"Are you under fire?" the Doctor asked, as he looked at the distant copse of trees.

One of the soldier's scowled and nodded in the same direction. "Some young kid up there has got a slingshot. He thinks it's right funny to shoot walnuts at aus s we're trying to set up the antenna."

Before the Doctor could think of some comment about this revelation, the soldier who had been up the tree said, "The Brig's been looking all over for you, Doctor."

"Yes, all right. Look, there's a wounded lad down in Johnny O'Haire's cabin. We need an ambulance to bring him out. Get one out here as quick as you can. I'll draw you a map."

One of the soldiers quickly pulled out a notebook, but as he passed it to the Doctor, a sudden walnut zipped into the space between them and bouncd to the ground.

"You'll be sorry if we come up there!" one of them shouted back at the trees where the young sniper was hiding.

The soldier with the notebook said, "There was a fellow with a silver helmet. Got himself shot dead out in these woods when he attacked Sgt. Benton. The Brig needs you to look at him."

"All right. Is the body in the village?"

"The undertaker's."

"Right. I'll find it." He passed the sketched map back to them. "Don't waste any time. Get someone out there." And he drove off. A walnut pinged off the rear fender as he rounded a mound of leaf-strewn earth and sped towards the village.

* * * *

It took another ten minutes to find the road and then another twenty to negotiate his way down the hairpin turns of the north ridge. He first passed the factory, and on his way to the village below, the rural ambulance passed him on its way to the UNIT outpost. The driver, intent on his mission, offered him a quick wave and went by.

The village itself was silent as the Doctor drove into the single main street. Nothing moved aboutHe skidded to a halt, switched off the engine, and dismounted. In front of the tiny post office, a woman lay on the cobble stones. He rushed over to her. She was breathing and unharmed, other than a bruise on the side of her face from where she had fallen against the wall of the post office and slid to the ground. As he lifted her to a sitting position, she opened her eyes dreamily and focused on him. She was unharmed but groggy. He helped her to sit against the side of the building.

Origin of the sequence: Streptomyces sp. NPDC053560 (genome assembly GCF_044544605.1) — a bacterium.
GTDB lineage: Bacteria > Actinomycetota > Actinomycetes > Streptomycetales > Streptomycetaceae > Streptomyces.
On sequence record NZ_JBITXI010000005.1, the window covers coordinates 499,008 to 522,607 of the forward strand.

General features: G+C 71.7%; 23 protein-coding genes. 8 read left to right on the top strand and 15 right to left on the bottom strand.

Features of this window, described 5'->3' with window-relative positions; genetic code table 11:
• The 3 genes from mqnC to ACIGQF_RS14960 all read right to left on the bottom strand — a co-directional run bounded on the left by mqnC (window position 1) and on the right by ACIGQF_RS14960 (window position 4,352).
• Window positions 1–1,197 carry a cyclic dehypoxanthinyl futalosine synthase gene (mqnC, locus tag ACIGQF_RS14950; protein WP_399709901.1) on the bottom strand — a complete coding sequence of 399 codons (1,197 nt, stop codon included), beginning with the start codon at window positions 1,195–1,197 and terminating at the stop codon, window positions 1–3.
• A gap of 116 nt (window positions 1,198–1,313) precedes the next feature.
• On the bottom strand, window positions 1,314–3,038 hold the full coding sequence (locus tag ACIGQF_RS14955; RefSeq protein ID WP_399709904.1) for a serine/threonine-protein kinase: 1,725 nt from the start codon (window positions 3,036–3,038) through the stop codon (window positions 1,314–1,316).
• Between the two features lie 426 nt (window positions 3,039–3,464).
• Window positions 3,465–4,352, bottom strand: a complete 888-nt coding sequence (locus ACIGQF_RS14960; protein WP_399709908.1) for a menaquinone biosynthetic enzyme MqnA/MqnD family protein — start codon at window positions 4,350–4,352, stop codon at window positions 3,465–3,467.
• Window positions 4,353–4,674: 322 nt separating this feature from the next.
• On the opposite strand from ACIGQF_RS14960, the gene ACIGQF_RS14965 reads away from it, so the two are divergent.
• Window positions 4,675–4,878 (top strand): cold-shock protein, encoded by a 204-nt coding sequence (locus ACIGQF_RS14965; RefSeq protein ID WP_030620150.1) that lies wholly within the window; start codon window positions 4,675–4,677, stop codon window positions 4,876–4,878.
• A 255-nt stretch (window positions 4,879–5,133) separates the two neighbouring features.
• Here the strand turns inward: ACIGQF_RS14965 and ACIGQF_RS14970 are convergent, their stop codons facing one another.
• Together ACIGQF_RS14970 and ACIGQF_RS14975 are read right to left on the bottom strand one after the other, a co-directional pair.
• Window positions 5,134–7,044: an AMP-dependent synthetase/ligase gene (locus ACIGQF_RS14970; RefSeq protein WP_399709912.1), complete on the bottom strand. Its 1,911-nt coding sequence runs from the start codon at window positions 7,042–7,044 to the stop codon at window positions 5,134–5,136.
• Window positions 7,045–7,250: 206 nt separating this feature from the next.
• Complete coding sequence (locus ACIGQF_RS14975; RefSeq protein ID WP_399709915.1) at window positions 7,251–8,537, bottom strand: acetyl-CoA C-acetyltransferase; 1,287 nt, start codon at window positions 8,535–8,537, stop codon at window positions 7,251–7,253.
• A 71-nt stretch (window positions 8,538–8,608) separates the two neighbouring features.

The unearthly silence of the village was beginning to suggest an amazing phenomenon. The Doctor found the undertaker's establishment and went inside.

The front rooms, heavily padded with thick draperies, plush furniture, and thickly padded carpet, were absolutely silent. The Doctor strode through a consulting room, a large room for public gatherings, and at last he found a door that went into the more utilitarian back rooms.

He came into a plain hallway with a linoleum floor. Nobody was moving about, and he heard no voices.

"Hello?" he called uncertainly.

He first tried the doors off to his right, but these opened onto discouragingly familiar rooms designed for making tea and seeing to the comfort of clients. He tried the doors to the left and entered the prep room.

The Brigadier lay sprawled on the floor. Nearby, Sgt. Benton was also prone and unconscious. An older man in a perfectly clean and orderly suit---undoubtedly the undertaker himself---lay stretched out near the refrigeration unit. The Doctor glanced at the table. Whatever they had been examining, whatever body had been brought in, was now gone. There was no body, no helmet, no weapon, and no sign of the dead man.